Shipler, a 1964 graduate of Dartmouth College, has done just about everything in his career. After serving two years as an officer in the United States Navy, he entered the journalism field, initially covering housing, poverty and politics for The New York Times. Early in his career, Shipler won awards from the American Political Science Association and the New York Newspaper Guild.
Shipler reported from Vietnam, Cambodia, Laos, Thailand and Burma from 1973-75, spent four years reporting from Moscow and served as bureau chief for five years in Jerusalem. He received the 1983 George Polk Award for coverage of the Lebanon War. After spending a year as a visiting scholar at the Brookings Institute in Washington, D.C., Shipler served as chief diplomatic correspondent for The New York Times in Washington, D.C. until 1988. He moved on to become a senior associate at the Carnegie Endowment for International Peace from 1988-90, writing on transitions to democracy in Russia and Eastern Europe for The New Yorker and other publications.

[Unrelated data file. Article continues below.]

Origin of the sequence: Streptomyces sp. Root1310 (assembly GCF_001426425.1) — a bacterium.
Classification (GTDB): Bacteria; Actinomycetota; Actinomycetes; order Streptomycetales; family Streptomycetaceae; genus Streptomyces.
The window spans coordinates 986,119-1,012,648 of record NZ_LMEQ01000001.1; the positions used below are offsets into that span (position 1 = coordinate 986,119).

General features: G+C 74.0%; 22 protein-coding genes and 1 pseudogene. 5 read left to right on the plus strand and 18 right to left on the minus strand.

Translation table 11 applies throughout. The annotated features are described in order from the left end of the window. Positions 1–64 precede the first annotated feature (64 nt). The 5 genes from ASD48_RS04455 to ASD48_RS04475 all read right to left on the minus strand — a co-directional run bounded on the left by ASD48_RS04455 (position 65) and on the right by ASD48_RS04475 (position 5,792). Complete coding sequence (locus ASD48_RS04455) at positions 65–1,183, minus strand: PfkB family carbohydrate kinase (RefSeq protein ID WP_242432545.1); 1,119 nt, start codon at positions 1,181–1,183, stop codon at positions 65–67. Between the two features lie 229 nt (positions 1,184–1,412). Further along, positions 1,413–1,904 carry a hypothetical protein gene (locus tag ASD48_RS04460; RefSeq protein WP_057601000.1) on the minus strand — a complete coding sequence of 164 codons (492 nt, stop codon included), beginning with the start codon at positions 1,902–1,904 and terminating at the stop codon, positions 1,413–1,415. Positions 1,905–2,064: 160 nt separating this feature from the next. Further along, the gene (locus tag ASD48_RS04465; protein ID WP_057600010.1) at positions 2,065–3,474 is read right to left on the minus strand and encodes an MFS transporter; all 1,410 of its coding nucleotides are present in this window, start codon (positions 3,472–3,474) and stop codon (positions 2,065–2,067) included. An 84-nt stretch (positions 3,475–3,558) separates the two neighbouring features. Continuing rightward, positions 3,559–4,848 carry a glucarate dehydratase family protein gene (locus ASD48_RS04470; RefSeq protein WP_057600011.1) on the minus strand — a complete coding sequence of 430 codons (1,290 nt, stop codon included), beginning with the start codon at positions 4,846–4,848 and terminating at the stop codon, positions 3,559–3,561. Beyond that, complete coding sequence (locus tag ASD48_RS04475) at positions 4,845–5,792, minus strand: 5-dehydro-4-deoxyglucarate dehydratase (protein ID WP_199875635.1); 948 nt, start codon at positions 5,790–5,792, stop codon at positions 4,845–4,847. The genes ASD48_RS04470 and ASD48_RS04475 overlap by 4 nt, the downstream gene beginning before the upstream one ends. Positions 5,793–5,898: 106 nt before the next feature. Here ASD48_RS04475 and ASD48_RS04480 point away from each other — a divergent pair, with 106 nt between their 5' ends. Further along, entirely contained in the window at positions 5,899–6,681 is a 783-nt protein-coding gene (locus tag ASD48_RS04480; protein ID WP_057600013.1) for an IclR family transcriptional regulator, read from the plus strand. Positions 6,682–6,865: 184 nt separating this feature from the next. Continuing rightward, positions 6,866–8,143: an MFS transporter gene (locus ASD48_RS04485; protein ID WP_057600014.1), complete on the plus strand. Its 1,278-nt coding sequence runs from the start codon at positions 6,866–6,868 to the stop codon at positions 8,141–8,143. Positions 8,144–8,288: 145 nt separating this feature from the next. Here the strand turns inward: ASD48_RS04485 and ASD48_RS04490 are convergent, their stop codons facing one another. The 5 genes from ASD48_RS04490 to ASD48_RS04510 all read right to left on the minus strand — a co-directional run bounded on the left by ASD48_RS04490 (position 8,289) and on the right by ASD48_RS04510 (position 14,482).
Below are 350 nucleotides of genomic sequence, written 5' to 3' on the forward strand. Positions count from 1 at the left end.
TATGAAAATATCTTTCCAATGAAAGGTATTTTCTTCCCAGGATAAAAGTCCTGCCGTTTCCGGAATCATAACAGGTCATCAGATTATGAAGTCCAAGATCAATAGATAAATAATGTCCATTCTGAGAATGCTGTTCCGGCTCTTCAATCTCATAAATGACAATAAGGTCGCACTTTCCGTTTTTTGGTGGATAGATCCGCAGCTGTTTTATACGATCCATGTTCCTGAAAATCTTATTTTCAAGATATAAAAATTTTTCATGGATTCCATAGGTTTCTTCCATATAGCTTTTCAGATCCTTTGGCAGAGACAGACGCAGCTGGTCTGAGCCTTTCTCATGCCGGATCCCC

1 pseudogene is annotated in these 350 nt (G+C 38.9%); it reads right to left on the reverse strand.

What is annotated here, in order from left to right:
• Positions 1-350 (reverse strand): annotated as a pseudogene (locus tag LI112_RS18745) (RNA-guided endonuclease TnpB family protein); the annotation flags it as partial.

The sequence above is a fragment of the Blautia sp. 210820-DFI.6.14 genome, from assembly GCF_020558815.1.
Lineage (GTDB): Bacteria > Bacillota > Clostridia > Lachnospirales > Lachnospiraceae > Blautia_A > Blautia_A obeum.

Shipler is the author of several successful literary works, including "A Country of Strangers: Blacks and Whites in America," (1997), "Russia: Broken Idols, Solemn Dreams" (1983) and "Arab and Jew: Wounded Spirits in a Promised Land" (1987). The latter won the 1987 Pulitzer Prize for general nonfiction. Shipler later served as executive producer, writer and narrator of a PBS documentary on "Arab and Jew," which won a 1990 DuPont-Columbia award for broadcast journalism.
Shipler holds honorary degrees from Middlebury College and Glassboro State College and has taught at Princeton University and American University. He also was one of three authors invited by former president Bill Clinton to participate in a town meeting on race relations in 1997.